Waking up one morning in a palatial three-bedroom abode in Port Ferdinand, Barbados, I found the view deliciously mind-boggling. From the grand oceanfront terrace, there was electric-blue Caribbean sea, a 120-berth marina and lustrous white yachts. But the windows on the other side of my unit told an altogether different tale: Here were simple chattel houses and far-off sugarcane fields swaying in the breeze—a typical snapshot, in other words, of rural Barbados. Humble or haughty? Depends which side I peered from.
“Yep, sounds like Barbados,” affirmed Randy, an affable bartender at the resort, when I shared my observation. “We got plenty of both, that’s for true.”
That, for true, is why I love the posh-yet-still-down-home island that is Barbados—I never miss its annual Carnival celebration, Crop Over—and why I’ve had my eye on Port Ferdinand from the moment I heard of its construction, five years ago. Possibly the most significant development to debut in Barbados in over a decade, the luxury marina property was literally carved into land and rock, creating a stunning oasis in the heart of a bucolic parish, St. Peter. It’s just ten minutes up the road from the tony parish of St. James, home to feted West Coast properties like Sandy Lane, but it feels altogether different—in the best possible way: Exit the gates of Port Ferdinand and you will, quite happily, be reminded of exactly where you are. The closest town is historic Speightstown, a small fishing village known as “Little Bristol,” home to a beloved local fruit market and charming traditional storefronts.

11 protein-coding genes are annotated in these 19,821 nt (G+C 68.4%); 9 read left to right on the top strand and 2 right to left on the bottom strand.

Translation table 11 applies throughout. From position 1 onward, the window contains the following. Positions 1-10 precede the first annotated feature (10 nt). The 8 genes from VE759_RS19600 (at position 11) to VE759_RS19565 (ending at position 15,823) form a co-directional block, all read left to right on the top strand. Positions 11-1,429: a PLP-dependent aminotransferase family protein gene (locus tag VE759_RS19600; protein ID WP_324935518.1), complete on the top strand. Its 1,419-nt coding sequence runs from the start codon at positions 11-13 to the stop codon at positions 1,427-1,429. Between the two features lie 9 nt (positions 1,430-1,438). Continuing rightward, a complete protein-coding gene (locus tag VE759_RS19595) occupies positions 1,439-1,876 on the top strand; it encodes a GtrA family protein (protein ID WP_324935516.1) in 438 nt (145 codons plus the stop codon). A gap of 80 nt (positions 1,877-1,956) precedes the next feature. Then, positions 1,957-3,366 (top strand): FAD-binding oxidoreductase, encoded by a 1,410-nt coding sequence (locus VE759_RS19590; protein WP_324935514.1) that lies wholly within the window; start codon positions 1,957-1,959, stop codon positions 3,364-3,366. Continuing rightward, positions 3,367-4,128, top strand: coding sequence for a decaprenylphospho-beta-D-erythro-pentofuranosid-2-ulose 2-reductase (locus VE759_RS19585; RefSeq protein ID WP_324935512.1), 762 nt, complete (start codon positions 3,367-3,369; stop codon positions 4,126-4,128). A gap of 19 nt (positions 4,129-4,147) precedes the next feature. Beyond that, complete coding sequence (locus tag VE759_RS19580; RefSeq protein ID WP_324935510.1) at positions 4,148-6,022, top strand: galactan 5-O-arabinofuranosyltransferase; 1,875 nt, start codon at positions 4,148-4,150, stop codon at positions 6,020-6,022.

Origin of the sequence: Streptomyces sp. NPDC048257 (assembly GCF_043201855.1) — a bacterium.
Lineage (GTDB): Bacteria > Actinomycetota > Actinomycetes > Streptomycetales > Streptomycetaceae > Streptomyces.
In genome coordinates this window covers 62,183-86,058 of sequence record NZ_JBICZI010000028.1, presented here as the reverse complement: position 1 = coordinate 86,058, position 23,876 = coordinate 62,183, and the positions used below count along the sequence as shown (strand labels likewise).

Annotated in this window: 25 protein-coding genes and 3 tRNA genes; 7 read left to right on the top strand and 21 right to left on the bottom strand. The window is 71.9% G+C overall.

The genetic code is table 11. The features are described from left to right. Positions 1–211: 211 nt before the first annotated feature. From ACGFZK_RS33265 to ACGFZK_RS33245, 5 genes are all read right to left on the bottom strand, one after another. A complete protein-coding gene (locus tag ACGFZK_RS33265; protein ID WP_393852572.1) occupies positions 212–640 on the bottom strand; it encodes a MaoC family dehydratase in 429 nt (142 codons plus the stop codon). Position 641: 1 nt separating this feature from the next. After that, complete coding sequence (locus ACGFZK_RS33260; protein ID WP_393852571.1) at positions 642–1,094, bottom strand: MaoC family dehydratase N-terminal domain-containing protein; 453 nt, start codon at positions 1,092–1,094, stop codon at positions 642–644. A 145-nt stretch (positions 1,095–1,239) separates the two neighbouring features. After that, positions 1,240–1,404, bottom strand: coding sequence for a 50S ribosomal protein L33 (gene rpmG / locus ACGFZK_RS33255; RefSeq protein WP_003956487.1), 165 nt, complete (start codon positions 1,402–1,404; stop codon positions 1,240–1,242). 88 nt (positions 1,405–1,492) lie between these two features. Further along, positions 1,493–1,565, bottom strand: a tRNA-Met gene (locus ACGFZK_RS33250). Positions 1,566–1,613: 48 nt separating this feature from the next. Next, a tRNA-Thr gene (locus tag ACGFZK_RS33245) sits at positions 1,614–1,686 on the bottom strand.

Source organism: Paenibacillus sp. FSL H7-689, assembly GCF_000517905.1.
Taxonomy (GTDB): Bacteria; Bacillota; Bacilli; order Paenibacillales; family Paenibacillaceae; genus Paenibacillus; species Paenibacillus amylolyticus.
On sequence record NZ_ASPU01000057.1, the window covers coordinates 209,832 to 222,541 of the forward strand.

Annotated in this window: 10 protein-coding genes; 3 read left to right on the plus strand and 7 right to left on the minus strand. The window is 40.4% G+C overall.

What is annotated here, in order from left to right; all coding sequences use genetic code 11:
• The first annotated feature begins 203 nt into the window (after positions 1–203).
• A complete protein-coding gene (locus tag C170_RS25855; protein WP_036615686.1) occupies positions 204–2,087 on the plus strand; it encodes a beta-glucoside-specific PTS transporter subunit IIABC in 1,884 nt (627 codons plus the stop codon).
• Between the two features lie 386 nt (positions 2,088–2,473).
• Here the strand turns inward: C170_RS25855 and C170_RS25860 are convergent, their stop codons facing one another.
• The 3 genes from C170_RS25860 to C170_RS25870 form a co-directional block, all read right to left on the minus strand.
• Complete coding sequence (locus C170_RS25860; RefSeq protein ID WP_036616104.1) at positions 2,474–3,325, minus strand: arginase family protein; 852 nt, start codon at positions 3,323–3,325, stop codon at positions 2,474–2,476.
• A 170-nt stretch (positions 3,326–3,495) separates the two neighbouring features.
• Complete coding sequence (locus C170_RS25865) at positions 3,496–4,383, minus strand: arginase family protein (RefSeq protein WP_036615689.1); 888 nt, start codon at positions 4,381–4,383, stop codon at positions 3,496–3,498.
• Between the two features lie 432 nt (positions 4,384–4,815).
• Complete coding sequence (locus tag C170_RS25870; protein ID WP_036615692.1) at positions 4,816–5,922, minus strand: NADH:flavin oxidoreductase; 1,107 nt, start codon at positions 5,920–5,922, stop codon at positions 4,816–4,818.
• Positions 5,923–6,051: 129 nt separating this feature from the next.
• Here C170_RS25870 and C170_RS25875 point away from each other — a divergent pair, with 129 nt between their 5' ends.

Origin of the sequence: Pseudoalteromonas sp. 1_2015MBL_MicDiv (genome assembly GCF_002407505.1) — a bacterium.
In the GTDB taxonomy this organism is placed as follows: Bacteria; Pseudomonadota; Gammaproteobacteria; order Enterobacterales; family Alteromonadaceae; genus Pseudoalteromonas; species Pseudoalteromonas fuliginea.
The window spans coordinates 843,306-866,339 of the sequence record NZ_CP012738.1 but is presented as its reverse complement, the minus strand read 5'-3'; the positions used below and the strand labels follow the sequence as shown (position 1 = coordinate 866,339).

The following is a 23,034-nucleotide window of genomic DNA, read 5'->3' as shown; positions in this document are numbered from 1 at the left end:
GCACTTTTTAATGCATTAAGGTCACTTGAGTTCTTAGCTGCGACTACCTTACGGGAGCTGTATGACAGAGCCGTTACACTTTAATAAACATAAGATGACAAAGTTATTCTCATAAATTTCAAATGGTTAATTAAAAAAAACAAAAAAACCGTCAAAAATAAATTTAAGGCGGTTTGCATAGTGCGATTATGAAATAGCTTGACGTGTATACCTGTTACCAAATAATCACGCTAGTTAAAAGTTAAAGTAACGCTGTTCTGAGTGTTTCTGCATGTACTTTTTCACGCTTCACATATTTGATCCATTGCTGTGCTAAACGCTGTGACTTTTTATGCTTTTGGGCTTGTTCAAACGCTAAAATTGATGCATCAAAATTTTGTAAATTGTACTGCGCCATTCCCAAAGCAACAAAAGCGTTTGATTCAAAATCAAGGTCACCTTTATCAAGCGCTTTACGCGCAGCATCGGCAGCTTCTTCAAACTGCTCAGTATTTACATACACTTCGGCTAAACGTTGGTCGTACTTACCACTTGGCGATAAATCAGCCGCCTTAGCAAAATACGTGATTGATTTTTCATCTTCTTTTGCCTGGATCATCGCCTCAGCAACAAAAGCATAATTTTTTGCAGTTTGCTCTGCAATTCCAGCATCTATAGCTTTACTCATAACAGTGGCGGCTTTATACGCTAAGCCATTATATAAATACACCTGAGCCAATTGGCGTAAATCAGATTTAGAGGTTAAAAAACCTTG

Hitting the market in January, the 32 units representing phase one of Port Ferdinand—all but two have three bedrooms; phase two will feature 14 three- and four-bedroom units—are available for ownership or holiday rental. They boast a villa-style experience with all the amenities of a resort: concierge, restaurant, spa, kids club, pool, top-notch gym, personal training services and more. The concept is simple: a full-service home-away-from-home for yacht owners—or yacht lovers, like me.
View from balcony, Port Ferdinand
Indeed my unit did feel like a home—a supremely luxurious one. My state-of-the-art kitchen was stocked with groceries, beckoning me to make eggs and bacon in the morning. The décor was my aesthetic to a tee: modern and minimalist with the limestone-esque walls, wood accents and rounded high arches evoking traditional Barbadian architecture. Owners are offered one of four modish design schemes, and they’ll discover, as I did, that size indeed matters: I was awed by the spaciousness of my unit until I laid eyes on the mammoth Penthouse suite, which has a wet bar, tiled hot tub and a balcony that seems to go on for miles, offering a bird’s-eye view of the entire marina.
Baz Dreisinger ,
Travel Tales: Where Luxury Meets Local & Wanderlust Meets Culture-lust
I am: writer, globetrotter, professor, culture-hound. Born and raised in New York City, with one foot fixed in the Caribbean, I have written about travel, the arts and identity politics for the New York Times, Los Angeles Times, Wall Street Journal and many more; I produce on-air segments about global music and culture for National Public Radio (NPR). I am ceaselessly curious, fearless in my journeys, relentlessly ravenous to see and learn more. My global routes marry luxury with local, which is the essence of this travel blog: Welcome to a place where wanderlust meets culture-lust, where otherworldly high-end meets rootsy down-home.